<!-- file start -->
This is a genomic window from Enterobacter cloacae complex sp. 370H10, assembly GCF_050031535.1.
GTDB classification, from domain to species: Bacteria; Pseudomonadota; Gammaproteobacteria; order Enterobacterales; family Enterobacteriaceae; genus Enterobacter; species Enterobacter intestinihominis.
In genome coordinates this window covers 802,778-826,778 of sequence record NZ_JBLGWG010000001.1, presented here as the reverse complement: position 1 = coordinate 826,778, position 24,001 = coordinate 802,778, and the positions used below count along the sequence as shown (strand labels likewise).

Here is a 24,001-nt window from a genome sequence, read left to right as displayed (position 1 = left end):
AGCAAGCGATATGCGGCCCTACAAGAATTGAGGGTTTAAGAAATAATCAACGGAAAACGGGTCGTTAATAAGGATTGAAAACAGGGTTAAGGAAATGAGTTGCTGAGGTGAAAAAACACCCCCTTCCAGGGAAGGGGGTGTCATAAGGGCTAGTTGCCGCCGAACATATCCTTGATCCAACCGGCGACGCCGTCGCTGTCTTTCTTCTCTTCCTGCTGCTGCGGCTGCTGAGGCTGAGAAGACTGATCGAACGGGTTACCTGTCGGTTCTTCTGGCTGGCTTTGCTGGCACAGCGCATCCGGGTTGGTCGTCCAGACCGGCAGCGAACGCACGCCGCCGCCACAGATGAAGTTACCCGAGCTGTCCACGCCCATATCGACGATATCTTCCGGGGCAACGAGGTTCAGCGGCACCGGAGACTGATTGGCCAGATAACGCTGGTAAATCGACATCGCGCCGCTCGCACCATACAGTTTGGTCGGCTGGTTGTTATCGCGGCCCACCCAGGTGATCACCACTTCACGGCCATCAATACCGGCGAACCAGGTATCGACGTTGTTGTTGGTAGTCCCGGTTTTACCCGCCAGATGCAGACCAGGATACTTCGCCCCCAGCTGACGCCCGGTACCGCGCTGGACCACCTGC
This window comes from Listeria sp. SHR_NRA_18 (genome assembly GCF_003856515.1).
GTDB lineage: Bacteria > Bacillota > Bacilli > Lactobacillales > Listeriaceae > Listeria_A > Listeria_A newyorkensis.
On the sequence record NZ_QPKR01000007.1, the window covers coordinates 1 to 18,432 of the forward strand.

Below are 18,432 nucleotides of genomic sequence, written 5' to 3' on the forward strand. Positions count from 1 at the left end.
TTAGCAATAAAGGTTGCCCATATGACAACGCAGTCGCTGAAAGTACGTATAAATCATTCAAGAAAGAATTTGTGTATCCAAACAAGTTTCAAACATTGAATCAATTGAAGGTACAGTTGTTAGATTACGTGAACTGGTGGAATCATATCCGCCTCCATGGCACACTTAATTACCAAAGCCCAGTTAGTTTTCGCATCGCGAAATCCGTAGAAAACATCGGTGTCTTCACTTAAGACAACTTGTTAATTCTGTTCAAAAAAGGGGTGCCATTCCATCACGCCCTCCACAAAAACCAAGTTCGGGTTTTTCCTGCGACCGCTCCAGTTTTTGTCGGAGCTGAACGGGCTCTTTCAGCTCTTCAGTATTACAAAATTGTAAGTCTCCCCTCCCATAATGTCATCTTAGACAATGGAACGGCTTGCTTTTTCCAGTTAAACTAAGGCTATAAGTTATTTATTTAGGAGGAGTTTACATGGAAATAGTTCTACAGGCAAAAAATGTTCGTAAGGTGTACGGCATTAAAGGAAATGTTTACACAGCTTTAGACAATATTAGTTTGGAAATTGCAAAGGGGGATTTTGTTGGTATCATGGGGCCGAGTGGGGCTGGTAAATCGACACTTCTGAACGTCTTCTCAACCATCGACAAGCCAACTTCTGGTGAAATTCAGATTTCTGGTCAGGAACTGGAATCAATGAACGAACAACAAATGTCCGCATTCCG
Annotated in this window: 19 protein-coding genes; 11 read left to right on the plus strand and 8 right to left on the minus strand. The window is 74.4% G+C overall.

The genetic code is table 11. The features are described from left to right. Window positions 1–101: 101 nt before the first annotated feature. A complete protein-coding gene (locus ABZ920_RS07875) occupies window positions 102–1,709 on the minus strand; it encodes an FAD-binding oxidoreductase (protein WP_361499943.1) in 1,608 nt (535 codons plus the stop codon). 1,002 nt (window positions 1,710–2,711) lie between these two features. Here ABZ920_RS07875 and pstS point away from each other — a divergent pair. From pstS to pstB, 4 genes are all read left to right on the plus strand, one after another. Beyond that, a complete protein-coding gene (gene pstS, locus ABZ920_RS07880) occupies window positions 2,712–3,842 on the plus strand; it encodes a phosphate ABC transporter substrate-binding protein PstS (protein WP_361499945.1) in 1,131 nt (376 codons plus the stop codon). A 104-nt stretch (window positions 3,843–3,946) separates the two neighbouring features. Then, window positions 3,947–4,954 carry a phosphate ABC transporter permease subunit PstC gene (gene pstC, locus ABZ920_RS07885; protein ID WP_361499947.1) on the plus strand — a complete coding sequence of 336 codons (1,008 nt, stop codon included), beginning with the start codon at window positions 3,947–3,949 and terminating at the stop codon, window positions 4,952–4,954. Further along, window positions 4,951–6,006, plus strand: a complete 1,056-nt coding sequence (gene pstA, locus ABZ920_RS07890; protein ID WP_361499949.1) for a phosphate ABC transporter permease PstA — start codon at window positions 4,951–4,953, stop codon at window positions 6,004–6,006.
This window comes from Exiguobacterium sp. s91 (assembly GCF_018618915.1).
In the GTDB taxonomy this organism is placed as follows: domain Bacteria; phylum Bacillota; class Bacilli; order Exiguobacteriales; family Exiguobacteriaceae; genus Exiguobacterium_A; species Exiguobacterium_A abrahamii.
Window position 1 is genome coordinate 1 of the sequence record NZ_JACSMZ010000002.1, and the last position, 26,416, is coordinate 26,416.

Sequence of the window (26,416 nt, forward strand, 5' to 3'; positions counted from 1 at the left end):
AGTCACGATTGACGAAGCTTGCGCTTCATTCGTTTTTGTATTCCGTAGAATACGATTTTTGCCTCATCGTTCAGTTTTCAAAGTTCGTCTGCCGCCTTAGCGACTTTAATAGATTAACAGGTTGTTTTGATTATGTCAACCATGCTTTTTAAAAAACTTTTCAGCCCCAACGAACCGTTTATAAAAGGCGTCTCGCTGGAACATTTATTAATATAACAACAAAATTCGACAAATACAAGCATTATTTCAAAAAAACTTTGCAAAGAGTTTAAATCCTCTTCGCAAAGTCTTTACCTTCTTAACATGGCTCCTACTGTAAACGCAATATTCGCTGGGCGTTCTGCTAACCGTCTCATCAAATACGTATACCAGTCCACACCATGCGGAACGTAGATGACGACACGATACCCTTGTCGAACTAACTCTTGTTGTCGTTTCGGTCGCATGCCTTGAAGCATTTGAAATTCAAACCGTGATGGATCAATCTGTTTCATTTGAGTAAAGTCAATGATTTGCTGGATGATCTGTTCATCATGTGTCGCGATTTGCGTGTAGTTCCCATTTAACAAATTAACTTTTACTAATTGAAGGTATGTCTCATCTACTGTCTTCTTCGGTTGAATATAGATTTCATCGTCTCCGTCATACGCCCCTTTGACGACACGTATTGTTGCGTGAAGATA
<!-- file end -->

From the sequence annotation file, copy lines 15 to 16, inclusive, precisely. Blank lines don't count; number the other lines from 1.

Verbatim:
Window position 1 is genome coordinate 1 of the sequence record NZ_JACSMZ010000002.1, and the last position, 26,416, is coordinate 26,416.

Sequence of the window (26,416 nt, forward strand, 5' to 3'; positions counted from 1 at the left end):